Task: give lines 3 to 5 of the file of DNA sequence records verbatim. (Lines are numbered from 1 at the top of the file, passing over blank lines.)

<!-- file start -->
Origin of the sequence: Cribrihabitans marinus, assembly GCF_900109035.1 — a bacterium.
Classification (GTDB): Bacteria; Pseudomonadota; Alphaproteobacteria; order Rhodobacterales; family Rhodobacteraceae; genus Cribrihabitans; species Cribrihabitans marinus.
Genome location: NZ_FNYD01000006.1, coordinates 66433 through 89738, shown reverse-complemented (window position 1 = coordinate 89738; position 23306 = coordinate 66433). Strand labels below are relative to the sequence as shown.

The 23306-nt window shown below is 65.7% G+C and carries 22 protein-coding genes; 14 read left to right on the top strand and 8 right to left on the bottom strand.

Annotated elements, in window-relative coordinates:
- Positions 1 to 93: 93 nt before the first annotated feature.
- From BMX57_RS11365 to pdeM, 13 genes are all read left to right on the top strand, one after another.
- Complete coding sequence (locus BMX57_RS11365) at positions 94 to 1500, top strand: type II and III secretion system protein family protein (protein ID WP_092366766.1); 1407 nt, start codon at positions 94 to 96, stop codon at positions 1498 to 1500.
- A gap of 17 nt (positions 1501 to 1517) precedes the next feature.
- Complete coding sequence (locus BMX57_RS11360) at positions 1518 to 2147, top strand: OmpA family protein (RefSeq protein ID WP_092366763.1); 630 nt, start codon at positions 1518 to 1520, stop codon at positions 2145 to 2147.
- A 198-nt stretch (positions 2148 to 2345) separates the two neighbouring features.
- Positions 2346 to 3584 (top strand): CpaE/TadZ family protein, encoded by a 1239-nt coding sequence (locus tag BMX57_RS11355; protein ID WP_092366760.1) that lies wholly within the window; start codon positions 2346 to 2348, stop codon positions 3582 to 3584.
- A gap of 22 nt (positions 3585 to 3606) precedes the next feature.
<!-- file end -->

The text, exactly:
Genome location: NZ_FNYD01000006.1, coordinates 66433 through 89738, shown reverse-complemented (window position 1 = coordinate 89738; position 23306 = coordinate 66433). Strand labels below are relative to the sequence as shown.

The 23306-nt window shown below is 65.7% G+C and carries 22 protein-coding genes; 14 read left to right on the top strand and 8 right to left on the bottom strand.

Annotated elements, in window-relative coordinates: